CNMI National Guard is deemed ‘feasible’

Establishing National Guard units for the Northern Marianas Islands has been deemed ‘feasible,’ according to a study by the National Guard Bureau.

Delegate Gregorio Kilili C. Sablan (Ind-MP) said the bureau released the results of its feasibility study last week.

“With our population of 54,000, the bureau estimated the Northern Marianas could recruit two, company-sized National Guard elements, above and beyond the U.S. Army reservists now on Saipan,” Sablan, in his e-newsletter, said.

Sablan said a prerequisite is that a U.S. territory should have a law authorizing an organized militia.

“The Commonwealth Legislature has already enacted a law authorizing an organized militia, Public Law 13-32,” Sablan said.

P.L 13-32 or the “Northern Mariana Islands National Guard Act” was signed in 2002 by then governor Juan N. Babauta.

In an executive summary of the feasibility study, the bureau said establishing National Guard units in the CNMI and American Samoa is feasible. “However, major steps are necessary to reach that end state,” the bureau said.

Sablan said “the Armed Services Committee was unwilling to act, however, without first looking at costs and infrastructure and manpower requirements.”

He said he “agreed to include a feasibility study in the fiscal year 2014 National Defense Authorization Act.

“The Northern Marianas and American Samoa are the only U.S. jurisdictions without their own Guard to respond to natural or man-made disasters. Men and women from the Northern Marianas now serve in the Guam National Guard. But issuance of the report—and the example of Typhoon Soudelor—provides a new opportunity to push for establishment of our own National Guard in the Northern Marianas,” Sablan said.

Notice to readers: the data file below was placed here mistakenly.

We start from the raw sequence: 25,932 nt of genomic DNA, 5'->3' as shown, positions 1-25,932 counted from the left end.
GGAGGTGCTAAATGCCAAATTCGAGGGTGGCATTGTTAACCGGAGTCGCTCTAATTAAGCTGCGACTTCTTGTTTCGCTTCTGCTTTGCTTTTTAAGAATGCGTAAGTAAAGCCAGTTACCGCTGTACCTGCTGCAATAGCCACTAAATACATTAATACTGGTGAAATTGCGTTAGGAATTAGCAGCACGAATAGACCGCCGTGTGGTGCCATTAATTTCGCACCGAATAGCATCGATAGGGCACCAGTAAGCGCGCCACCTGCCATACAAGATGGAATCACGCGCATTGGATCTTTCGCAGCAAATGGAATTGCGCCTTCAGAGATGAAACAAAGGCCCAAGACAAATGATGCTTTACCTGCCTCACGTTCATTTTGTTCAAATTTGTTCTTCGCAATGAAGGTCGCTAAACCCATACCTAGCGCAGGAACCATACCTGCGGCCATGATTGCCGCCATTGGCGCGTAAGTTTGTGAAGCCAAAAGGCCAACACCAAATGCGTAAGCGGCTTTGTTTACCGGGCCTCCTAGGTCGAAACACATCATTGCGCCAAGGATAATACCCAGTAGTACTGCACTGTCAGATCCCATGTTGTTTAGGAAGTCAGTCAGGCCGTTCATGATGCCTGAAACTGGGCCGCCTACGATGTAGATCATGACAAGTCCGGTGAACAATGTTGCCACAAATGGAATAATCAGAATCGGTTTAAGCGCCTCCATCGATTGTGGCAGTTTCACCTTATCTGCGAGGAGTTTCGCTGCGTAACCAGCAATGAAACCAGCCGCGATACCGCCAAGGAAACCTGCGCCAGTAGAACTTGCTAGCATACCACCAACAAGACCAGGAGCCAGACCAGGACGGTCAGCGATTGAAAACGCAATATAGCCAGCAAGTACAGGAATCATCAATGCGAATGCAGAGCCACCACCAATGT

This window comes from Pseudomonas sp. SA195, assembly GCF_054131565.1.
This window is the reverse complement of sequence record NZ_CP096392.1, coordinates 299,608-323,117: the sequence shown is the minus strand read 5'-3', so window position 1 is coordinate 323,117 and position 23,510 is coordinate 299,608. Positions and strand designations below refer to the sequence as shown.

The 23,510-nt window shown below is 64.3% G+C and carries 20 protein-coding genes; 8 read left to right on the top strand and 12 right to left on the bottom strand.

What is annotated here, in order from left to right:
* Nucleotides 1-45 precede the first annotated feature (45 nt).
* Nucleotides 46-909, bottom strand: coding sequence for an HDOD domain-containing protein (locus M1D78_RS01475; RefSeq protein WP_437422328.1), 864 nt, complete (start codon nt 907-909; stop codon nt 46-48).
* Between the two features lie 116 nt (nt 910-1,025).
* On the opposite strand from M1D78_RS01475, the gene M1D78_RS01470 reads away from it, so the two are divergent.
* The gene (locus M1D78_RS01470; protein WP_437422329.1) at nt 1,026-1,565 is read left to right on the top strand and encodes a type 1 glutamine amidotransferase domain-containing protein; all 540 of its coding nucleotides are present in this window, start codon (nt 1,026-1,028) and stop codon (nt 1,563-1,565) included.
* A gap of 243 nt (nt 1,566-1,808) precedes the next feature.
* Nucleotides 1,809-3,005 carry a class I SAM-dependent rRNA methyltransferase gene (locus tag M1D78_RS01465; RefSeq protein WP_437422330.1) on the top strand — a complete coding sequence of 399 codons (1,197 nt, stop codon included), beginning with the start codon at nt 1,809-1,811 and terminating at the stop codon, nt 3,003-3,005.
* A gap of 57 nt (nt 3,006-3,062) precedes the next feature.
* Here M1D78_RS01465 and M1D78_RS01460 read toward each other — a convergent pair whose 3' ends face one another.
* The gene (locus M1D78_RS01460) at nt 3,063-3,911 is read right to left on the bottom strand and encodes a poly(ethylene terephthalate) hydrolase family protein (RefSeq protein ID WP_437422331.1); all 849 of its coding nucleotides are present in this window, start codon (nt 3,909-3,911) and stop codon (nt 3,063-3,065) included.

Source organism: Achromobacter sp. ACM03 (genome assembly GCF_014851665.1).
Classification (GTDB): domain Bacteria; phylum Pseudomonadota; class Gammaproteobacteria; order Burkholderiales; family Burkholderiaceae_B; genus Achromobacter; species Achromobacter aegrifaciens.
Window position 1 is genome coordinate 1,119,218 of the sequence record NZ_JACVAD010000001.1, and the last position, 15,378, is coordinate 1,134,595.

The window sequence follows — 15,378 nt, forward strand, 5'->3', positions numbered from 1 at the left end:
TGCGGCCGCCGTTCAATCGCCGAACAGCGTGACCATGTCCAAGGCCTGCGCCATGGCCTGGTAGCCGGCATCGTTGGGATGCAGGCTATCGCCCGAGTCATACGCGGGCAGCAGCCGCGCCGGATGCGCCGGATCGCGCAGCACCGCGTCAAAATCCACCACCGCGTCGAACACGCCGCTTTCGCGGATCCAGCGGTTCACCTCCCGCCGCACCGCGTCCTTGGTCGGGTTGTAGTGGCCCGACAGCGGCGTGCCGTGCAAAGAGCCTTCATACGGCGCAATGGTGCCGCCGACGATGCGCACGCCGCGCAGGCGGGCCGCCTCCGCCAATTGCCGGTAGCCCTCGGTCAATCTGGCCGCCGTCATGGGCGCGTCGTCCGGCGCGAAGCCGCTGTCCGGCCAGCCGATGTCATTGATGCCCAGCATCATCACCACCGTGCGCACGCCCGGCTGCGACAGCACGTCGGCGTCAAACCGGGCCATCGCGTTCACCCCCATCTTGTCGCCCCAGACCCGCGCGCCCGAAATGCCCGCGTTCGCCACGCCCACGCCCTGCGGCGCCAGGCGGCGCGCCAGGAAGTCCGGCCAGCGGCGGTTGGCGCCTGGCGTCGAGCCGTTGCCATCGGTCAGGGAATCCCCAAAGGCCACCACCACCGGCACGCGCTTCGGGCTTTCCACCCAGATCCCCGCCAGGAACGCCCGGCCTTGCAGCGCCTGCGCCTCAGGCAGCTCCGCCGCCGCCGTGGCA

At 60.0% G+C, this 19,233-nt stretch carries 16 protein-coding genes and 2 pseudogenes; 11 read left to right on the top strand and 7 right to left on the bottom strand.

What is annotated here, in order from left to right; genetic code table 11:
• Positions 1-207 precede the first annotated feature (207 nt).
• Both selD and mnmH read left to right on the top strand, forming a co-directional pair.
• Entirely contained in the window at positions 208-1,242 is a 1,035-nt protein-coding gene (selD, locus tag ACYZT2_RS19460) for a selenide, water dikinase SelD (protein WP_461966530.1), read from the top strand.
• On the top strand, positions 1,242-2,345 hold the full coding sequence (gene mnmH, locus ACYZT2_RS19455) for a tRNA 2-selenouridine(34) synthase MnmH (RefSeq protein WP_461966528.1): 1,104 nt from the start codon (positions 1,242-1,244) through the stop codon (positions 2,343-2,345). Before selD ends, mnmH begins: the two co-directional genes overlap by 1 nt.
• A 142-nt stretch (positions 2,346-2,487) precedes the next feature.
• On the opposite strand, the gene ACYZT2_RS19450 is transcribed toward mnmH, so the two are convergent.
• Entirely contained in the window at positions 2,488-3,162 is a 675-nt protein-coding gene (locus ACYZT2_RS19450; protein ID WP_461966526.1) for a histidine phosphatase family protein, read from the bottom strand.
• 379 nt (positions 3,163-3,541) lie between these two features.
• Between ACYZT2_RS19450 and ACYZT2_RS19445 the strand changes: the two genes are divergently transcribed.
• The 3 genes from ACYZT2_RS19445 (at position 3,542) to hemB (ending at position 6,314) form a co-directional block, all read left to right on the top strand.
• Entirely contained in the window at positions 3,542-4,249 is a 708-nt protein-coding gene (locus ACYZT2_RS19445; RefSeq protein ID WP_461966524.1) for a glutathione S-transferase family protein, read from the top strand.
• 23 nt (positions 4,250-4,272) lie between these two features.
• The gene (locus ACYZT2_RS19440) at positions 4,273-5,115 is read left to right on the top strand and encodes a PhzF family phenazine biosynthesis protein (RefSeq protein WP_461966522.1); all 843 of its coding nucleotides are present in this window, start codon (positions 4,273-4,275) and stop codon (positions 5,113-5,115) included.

He said Typhoon Soudelor “demonstrates that the governor of the Northern Mariana Islands could benefit from having a National Guard to call up in times of emergency.”

Press secretary Ivan S. Blanco said the administration will review the feasibility study before issuing comments.

“The administration, upon a thorough review of the newly released feasibility study, will provide appropriate comments at a later date,” he said in an email.

Joel D. Pinaroc | Reporter
Joel Pinaroc worked for a number of newspapers in the Philippines before joining the editorial team of Saipan Tribune. His published articles include stories on information technology, travel and lifestyle, and motoring, among others. Contact him at joel_pinaroc@saipantribune.com.

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